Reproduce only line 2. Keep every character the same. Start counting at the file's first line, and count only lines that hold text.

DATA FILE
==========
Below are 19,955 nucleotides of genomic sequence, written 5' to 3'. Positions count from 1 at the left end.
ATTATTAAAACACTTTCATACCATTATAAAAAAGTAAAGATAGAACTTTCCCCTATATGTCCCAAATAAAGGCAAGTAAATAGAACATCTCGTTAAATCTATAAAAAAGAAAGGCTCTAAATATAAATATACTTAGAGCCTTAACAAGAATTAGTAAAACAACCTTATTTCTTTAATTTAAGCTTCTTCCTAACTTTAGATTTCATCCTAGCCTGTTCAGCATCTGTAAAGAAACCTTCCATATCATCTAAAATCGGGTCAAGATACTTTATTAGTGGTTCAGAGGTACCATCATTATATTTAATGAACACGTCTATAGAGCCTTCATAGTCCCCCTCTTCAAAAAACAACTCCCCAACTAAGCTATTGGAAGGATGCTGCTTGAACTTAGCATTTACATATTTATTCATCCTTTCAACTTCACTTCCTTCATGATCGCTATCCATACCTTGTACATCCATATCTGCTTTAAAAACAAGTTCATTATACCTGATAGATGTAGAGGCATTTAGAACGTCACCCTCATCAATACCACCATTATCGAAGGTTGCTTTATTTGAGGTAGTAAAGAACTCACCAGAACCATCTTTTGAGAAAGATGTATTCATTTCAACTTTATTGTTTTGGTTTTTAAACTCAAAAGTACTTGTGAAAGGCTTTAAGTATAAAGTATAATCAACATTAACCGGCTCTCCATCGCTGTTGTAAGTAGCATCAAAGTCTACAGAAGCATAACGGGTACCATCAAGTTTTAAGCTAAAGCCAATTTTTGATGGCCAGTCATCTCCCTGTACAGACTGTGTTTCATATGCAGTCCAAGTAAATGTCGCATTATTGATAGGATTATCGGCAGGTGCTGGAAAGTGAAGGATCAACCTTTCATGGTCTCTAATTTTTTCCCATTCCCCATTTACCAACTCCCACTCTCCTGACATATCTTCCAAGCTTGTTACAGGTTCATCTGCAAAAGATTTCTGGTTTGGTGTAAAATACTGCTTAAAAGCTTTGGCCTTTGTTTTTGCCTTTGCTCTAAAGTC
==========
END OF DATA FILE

ATTATTAAAACACTTTCATACCATTATAAAAAAGTAAAGATAGAACTTTCCCCTATATGTCCCAAATAAAGGCAAGTAAATAGAACATCTCGTTAAATCTATAAAAAAGAAAGGCTCTAAATATAAATATACTTAGAGCCTTAACAAGAATTAGTAAAACAACCTTATTTCTTTAATTTAAGCTTCTTCCTAACTTTAGATTTCATCCTAGCCTGTTCAGCATCTGTAAAGAAACCTTCCATATCATCTAAAATCGGGTCAAGATACTTTATTAGTGGTTCAGAGGTACCATCATTATATTTAATGAACACGTCTATAGAGCCTTCATAGTCCCCCTCTTCAAAAAACAACTCCCCAACTAAGCTATTGGAAGGATGCTGCTTGAACTTAGCATTTACATATTTATTCATCCTTTCAACTTCACTTCCTTCATGATCGCTATCCATACCTTGTACATCCATATCTGCTTTAAAAACAAGTTCATTATACCTGATAGATGTAGAGGCATTTAGAACGTCACCCTCATCAATACCACCATTATCGAAGGTTGCTTTATTTGAGGTAGTAAAGAACTCACCAGAACCATCTTTTGAGAAAGATGTATTCATTTCAACTTTATTGTTTTGGTTTTTAAACTCAAAAGTACTTGTGAAAGGCTTTAAGTATAAAGTATAATCAACATTAACCGGCTCTCCATCGCTGTTGTAAGTAGCATCAAAGTCTACAGAAGCATAACGGGTACCATCAAGTTTTAAGCTAAAGCCAATTTTTGATGGCCAGTCATCTCCCTGTACAGACTGTGTTTCATATGCAGTCCAAGTAAATGTCGCATTATTGATAGGATTATCGGCAGGTGCTGGAAAGTGAAGGATCAACCTTTCATGGTCTCTAATTTTTTCCCATTCCCCATTTACCAACTCCCACTCTCCTGACATATCTTCCAAGCTTGTTACAGGTTCATCTGCAAAAGATTTCTGGTTTGGTGTAAAATACTGCTTAAAAGCTTTGGCCTTTGTTTTTGCCTTTGCTCTAAAGTC